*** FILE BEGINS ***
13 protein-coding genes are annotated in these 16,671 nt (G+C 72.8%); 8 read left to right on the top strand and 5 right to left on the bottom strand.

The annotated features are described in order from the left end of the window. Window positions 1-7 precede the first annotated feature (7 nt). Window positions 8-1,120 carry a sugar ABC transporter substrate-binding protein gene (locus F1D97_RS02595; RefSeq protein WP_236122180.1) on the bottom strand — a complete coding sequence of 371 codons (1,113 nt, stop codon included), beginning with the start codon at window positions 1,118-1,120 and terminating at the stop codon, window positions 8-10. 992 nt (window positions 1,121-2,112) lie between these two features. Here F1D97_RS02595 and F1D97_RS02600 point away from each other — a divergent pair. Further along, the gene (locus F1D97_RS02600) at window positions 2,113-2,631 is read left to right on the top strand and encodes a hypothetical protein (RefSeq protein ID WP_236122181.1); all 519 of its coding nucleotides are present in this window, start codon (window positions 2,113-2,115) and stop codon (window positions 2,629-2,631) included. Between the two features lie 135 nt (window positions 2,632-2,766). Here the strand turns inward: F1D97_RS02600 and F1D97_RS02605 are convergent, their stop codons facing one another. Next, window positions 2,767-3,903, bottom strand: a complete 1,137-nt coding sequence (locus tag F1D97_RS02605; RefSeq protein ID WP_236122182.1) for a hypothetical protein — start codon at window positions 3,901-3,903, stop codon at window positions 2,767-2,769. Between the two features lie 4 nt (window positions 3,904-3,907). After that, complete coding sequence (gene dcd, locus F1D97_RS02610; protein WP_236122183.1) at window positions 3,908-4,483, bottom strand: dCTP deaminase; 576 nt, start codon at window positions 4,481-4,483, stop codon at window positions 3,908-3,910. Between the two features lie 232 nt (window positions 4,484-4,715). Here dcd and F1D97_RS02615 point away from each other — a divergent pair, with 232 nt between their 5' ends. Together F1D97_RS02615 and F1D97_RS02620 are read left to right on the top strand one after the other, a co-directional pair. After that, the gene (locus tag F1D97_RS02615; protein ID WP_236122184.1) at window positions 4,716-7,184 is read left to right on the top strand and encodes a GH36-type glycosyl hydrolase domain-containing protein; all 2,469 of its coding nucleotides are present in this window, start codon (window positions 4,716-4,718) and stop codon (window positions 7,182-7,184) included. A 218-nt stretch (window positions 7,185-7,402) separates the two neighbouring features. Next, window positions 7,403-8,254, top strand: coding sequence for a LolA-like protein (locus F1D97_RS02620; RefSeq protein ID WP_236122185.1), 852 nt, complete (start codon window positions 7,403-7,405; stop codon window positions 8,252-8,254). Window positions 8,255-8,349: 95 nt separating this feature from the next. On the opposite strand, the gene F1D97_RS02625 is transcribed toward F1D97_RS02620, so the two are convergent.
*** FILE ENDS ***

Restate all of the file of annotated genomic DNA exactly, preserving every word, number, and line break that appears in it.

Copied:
13 protein-coding genes are annotated in these 16,671 nt (G+C 72.8%); 8 read left to right on the top strand and 5 right to left on the bottom strand.

The annotated features are described in order from the left end of the window. Window positions 1-7 precede the first annotated feature (7 nt). Window positions 8-1,120 carry a sugar ABC transporter substrate-binding protein gene (locus F1D97_RS02595; RefSeq protein WP_236122180.1) on the bottom strand — a complete coding sequence of 371 codons (1,113 nt, stop codon included), beginning with the start codon at window positions 1,118-1,120 and terminating at the stop codon, window positions 8-10. 992 nt (window positions 1,121-2,112) lie between these two features. Here F1D97_RS02595 and F1D97_RS02600 point away from each other — a divergent pair. Further along, the gene (locus F1D97_RS02600) at window positions 2,113-2,631 is read left to right on the top strand and encodes a hypothetical protein (RefSeq protein ID WP_236122181.1); all 519 of its coding nucleotides are present in this window, start codon (window positions 2,113-2,115) and stop codon (window positions 2,629-2,631) included. Between the two features lie 135 nt (window positions 2,632-2,766). Here the strand turns inward: F1D97_RS02600 and F1D97_RS02605 are convergent, their stop codons facing one another. Next, window positions 2,767-3,903, bottom strand: a complete 1,137-nt coding sequence (locus tag F1D97_RS02605; RefSeq protein ID WP_236122182.1) for a hypothetical protein — start codon at window positions 3,901-3,903, stop codon at window positions 2,767-2,769. Between the two features lie 4 nt (window positions 3,904-3,907). After that, complete coding sequence (gene dcd, locus F1D97_RS02610; protein WP_236122183.1) at window positions 3,908-4,483, bottom strand: dCTP deaminase; 576 nt, start codon at window positions 4,481-4,483, stop codon at window positions 3,908-3,910. Between the two features lie 232 nt (window positions 4,484-4,715). Here dcd and F1D97_RS02615 point away from each other — a divergent pair, with 232 nt between their 5' ends. Together F1D97_RS02615 and F1D97_RS02620 are read left to right on the top strand one after the other, a co-directional pair. After that, the gene (locus tag F1D97_RS02615; protein ID WP_236122184.1) at window positions 4,716-7,184 is read left to right on the top strand and encodes a GH36-type glycosyl hydrolase domain-containing protein; all 2,469 of its coding nucleotides are present in this window, start codon (window positions 4,716-4,718) and stop codon (window positions 7,182-7,184) included. A 218-nt stretch (window positions 7,185-7,402) separates the two neighbouring features. Next, window positions 7,403-8,254, top strand: coding sequence for a LolA-like protein (locus F1D97_RS02620; RefSeq protein ID WP_236122185.1), 852 nt, complete (start codon window positions 7,403-7,405; stop codon window positions 8,252-8,254). Window positions 8,255-8,349: 95 nt separating this feature from the next. On the opposite strand, the gene F1D97_RS02625 is transcribed toward F1D97_RS02620, so the two are convergent.